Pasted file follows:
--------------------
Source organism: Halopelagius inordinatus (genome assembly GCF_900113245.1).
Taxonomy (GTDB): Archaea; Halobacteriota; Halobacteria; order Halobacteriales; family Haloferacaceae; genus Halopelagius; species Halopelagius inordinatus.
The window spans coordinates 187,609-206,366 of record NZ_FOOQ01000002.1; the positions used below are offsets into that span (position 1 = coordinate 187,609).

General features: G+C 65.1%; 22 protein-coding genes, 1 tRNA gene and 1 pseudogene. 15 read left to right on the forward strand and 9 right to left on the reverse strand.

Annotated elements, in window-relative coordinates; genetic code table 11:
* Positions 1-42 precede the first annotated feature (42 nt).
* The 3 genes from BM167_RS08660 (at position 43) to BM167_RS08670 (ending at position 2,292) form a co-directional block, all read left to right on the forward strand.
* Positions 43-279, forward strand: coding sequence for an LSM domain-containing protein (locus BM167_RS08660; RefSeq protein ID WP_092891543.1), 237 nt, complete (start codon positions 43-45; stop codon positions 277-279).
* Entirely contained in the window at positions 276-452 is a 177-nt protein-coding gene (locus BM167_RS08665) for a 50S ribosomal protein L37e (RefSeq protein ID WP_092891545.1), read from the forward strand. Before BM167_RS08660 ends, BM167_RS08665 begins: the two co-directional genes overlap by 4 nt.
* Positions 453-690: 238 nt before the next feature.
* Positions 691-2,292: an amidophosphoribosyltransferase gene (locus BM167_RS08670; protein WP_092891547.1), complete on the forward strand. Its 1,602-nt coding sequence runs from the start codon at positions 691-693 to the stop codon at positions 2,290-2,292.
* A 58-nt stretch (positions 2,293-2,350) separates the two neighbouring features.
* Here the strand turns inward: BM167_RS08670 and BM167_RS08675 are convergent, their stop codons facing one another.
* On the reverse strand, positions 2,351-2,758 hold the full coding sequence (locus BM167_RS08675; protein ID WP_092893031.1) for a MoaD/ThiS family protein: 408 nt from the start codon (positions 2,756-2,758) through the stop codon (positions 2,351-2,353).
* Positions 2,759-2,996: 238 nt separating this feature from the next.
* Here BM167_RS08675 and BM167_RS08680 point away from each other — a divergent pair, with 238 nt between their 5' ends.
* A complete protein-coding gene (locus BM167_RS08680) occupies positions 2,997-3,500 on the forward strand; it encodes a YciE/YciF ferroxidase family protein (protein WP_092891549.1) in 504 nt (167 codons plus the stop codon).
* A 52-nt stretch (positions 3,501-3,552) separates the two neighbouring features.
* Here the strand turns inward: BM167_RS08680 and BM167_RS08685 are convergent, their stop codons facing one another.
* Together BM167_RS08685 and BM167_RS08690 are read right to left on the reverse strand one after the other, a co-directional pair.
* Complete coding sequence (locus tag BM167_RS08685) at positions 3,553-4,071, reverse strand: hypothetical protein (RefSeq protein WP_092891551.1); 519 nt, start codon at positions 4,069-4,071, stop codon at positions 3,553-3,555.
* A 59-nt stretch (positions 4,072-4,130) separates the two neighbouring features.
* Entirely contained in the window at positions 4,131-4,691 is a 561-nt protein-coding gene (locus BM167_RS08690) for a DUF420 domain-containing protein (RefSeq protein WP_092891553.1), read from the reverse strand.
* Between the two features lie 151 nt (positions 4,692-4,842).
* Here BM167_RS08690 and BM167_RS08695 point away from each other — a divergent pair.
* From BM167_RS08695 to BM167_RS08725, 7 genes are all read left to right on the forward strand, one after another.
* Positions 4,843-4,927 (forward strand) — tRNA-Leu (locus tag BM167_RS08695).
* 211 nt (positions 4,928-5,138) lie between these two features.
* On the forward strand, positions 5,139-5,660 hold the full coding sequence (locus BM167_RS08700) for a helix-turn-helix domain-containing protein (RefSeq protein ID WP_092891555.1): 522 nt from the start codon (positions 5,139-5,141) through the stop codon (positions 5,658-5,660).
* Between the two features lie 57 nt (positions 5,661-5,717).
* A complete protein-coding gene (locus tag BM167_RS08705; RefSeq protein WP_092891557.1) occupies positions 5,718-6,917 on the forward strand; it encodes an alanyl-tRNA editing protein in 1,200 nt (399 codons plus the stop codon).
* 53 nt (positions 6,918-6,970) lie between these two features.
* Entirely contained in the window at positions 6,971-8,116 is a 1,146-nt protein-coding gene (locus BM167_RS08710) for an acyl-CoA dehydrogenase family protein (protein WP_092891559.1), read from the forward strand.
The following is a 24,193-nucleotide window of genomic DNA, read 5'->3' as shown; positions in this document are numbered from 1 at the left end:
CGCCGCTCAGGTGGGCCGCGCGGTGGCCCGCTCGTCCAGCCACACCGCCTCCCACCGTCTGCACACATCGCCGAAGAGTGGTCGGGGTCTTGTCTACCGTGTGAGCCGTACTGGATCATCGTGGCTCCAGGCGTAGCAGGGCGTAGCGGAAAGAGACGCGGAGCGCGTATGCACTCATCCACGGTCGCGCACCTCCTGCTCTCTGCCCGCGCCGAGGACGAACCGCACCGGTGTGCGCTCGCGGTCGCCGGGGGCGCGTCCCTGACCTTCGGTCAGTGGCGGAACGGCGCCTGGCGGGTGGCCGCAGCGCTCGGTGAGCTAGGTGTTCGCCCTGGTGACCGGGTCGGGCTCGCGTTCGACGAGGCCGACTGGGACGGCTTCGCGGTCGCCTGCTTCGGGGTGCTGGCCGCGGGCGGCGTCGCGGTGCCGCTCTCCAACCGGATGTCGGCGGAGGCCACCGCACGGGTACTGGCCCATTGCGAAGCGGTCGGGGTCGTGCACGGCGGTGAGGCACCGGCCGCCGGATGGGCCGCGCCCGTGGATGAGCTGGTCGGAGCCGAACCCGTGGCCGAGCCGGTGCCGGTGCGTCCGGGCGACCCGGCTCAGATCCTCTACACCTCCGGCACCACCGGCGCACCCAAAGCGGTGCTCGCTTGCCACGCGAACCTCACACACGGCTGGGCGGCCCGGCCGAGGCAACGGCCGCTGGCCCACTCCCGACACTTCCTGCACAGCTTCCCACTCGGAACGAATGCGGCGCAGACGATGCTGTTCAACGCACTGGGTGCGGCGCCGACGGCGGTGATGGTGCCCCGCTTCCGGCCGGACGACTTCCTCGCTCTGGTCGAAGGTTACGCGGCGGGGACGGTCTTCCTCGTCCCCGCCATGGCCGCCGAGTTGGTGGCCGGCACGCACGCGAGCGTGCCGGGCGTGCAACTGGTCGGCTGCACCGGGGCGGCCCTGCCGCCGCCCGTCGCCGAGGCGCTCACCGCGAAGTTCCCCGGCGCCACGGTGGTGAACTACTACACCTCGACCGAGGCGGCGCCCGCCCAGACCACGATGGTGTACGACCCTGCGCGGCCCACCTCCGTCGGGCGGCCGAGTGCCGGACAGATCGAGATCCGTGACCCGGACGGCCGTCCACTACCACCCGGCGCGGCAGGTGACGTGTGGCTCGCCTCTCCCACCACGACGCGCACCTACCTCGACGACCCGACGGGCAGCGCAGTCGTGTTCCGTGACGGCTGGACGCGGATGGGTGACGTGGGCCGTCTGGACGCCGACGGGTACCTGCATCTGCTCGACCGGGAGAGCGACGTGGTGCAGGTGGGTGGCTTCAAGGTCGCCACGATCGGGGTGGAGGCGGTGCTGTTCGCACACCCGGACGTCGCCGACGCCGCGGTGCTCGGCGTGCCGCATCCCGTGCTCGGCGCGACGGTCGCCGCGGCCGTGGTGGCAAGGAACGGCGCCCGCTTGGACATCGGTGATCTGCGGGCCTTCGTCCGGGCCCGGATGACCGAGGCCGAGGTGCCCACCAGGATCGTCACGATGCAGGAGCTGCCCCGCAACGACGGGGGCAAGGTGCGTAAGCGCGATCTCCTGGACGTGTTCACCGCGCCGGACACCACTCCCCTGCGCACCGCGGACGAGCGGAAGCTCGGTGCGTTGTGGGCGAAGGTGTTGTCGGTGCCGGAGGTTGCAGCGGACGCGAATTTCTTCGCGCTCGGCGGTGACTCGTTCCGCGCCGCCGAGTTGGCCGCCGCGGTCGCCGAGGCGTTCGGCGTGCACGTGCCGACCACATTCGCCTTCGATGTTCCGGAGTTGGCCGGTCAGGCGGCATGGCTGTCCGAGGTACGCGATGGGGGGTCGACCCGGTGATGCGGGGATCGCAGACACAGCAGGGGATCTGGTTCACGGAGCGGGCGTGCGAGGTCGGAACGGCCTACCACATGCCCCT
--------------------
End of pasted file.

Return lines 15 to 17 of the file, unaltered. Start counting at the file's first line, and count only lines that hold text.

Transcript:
* Positions 2,759-2,996: 238 nt separating this feature from the next.
* Here BM167_RS08675 and BM167_RS08680 point away from each other — a divergent pair, with 238 nt between their 5' ends.
* A complete protein-coding gene (locus BM167_RS08680) occupies positions 2,997-3,500 on the forward strand; it encodes a YciE/YciF ferroxidase family protein (protein WP_092891549.1) in 504 nt (167 codons plus the stop codon).